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Location: Kenya

Regional Program: Western Kenya WaSH Program

Impact: 500 Served

Project Phase:  Installed

Functionality Status:  Functional

Community Profile & Stories

This project is a part of our shared program with Western Water And Sanitation Forum (WEWASAFO). Our team is pleased to directly share the below report (edited for clarity, as needed).

Welcome to the School

Kilingili Primary School was founded in 1957 by the Church of God, which donated all of the land the school sits on today. It currently enrolls a total student population of 693 and employs 20 teachers and four support staff.

(Editor’s Note: While this many people may have access on any given day, realistically a single water source can only support a population of 350-500 people.  This community would be a good candidate for a second project in the future so adequate water is available. To learn more, click here.)

Kilingili Primary has high enrollment thanks to its students’ academic performance; it is one of the best schools near the border of Kakamega and Vihiga counties. It is located in Kilingili Village nearby Kilingili Market, which gives the students and staff convenient access to services and foods.

The headteacher told us that “most parents are poor, but they make sure that their children get proper education by sacrificing the little they have to support it. Even though we are faced with challenges of lack of safe, clean drinking water and enough latrines, we have demonstrated excellence in our academic performance compared to schools which have everything within their reach. If we get these projects at our school, I am very much sure without a doubt that we are going to do much better than previous years.”

A normal day for a Kilingili student begins at 6AM. They prepare for school, making sure they have a full jerrycan of water to be used for drinking and cooking. When they arrive, they start by sweeping the classrooms. After cleaning, they have morning study hall, regular lessons, and then an hour’s lunch when they are sent home to find food. Students return for afternoon classes and are held for games and sports hour that starts at 3:30PM.

Though the school has a vegetable garden and a nursery for tree seedlings, the yield isn’t close to meeting the school’s needs. Teachers consume all of the vegetables, and students take the little trees home to plant.

Headteacher Omukhomba learned about the opportunity for a project when he visited Essumba Primary School last year and witnessed the improvements made there. He asked for our contact information, and we visited to assess the school’s situation.

Water Situation

The school has a small 5,000-liter reservoir for catching and storing both rainwater and the water that students bring.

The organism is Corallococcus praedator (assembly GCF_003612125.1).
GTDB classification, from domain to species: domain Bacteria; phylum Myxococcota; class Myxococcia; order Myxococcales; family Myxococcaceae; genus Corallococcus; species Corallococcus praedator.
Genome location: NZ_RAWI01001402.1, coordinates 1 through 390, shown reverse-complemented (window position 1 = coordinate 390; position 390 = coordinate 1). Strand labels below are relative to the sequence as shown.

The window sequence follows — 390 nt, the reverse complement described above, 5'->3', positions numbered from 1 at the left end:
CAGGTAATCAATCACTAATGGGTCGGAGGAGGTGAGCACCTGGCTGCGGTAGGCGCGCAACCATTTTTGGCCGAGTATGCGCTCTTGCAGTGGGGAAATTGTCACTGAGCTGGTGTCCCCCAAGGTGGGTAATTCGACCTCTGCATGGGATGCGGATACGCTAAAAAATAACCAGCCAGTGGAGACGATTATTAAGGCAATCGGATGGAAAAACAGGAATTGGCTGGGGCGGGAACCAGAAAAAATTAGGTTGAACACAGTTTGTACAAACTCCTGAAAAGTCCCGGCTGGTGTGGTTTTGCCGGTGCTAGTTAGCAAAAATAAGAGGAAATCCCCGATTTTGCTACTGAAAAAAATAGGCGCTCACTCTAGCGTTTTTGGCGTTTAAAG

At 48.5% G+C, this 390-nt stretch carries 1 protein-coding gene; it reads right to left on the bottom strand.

One of the most popular places for students to fetch the required water is an unprotected hand-dug well in their community. Unprotected means that there is no cover or pump to protect the well’s water from the elements and contaminants. The fetching process itself contaminates the water inside; students have attached a plastic container to the end of the rope, lifting it up and down until their own containers are full.

Since the school only has 5,000 liters of storage, students’ water is stored in their own containers.

There’s no way to regulate where and how students get their water, and this has led to outbreaks of waterborne disease. Many students have to walk long distances in search of water, which consumes their time. No sufficient water source on school grounds means that valuable class time is spend on finding a sufficient amount of water to get them through, day by day.

Sanitation Situation

There are 14 pit latrines, but not all of them are usable. They are made of concrete and plastered floors, brick walls, and roofed with iron sheets. Most are fit with wooden doors, but some of these doors have fallen off. Another block of latrines were condemned by the department of public health, declared too dangerous for small students. The leftovers are not nearly enough for a student population in the hundreds.

There is one hand-washing station with soap. Garbage is sorted in an open area out back to make a pit for burning and a pit for compost. This compost is used as fertilizers in the school garden.

“Many people lack information on basic health issues that affect them daily, and leads to many of them suffering in silence. When a disaster like an outbreak of a disease strikes, people start to talk of how to cure or treat it rather than taking measures to control its outbreak,” said Headteacher John Omukhomba.

Plans: Hygiene and Sanitation Training

Parents, teachers, and students will be trained for two days of sessions on hygiene and sanitation.